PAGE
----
Peter A Allard School of Law

Research Stories

The latest stories

  • A view of Parliament from the Supreme Court steps
    May 8, 2020

    Bell Is the Tell I’m Thinking Of

    Without a doubt, Vavilov is the ‘sexier’ case in the recent Supreme Court administrative law trilogy. It has everything that Canadian readers of law could hope for: espionage, intrigue, injustice, and a feisty disagreement about the standard of review.

  • The Supreme Court of Canada at sunset
    May 8, 2020

    Vavilov, Rule of Law Pluralism, and What Really Matters

    Vavilov is an important decision, and one that we can be optimistic about. The discussion around it has also been a glorious coming-together of administrative law nerddom in Canada. But let us remember: Administrative Law belongs to the people.

  • Sunlight filtering through a forest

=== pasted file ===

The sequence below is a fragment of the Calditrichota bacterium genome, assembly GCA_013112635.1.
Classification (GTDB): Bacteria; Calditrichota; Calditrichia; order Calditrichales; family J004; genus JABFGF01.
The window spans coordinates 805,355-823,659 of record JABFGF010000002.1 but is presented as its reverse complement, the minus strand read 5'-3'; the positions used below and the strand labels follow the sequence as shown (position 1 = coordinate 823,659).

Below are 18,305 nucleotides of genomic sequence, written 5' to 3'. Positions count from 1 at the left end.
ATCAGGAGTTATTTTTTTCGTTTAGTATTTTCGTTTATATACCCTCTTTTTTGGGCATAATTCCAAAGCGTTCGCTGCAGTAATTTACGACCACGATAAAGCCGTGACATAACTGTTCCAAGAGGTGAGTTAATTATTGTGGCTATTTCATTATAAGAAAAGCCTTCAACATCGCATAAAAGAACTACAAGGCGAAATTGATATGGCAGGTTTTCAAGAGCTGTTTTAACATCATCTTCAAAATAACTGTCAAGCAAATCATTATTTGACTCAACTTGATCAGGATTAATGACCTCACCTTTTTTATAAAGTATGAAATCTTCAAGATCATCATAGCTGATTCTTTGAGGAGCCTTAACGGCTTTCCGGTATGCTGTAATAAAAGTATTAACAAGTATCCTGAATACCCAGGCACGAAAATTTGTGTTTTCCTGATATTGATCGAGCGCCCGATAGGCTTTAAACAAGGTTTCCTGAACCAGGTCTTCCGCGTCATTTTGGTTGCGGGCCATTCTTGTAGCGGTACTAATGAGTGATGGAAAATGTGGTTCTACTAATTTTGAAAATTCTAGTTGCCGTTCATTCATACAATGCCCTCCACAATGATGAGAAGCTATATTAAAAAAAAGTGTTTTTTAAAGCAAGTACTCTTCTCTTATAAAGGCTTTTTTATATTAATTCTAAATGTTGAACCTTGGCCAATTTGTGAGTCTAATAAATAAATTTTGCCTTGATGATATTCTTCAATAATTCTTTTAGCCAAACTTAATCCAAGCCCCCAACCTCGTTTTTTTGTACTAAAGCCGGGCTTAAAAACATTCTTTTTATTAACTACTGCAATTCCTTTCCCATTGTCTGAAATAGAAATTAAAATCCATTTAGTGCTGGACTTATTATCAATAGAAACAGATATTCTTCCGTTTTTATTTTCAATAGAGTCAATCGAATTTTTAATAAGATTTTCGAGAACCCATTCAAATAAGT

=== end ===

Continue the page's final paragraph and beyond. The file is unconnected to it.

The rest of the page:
Mar 16, 2020

    Corporate Law and Sustainability in a Post-pandemic Era

    The business sector is no stranger to facing disruptive and destabilizing events in the 21st century. However, Professor Carol Liao points out that in the wake of the global COVID-19 pandemic our world is going to be redefined as the time before and the time after.

  • Sun in an orange sky
    Feb 24, 2020

    Law Fit for a Heating Planet?

    Why are we in this planetary mess? How did we end up with the fragmented, partial, and challenging-to-enforce forms of environmental law that we have? And why are environmental protection imperatives still so marginalized from law’s core preoccupations? Professor Natasha Affolder does not shy away from asking tough questions.

  • A small gavel on a keyboard's ENTER key
    Jan 23, 2020

    Legal Research, Innovation and the Changing Profession

    Innovation undermines our assumptions – it erodes jurisdictional boundaries, it introduces a high level of uncertainty, and it often proceeds at great speeds, which is not something that our legal institutions are well equipped to manage

  • The earth in water
    Nov 25, 2019

    Temitope Onifade, Ph.D. Student

    Could civic governance make up for some of the limitations of the law, as an enhanced vehicle for environmental regulation? This is the question Vanier Scholar Temitope Onifade is exploring in his doctoral research on a model for hybrid regulation.

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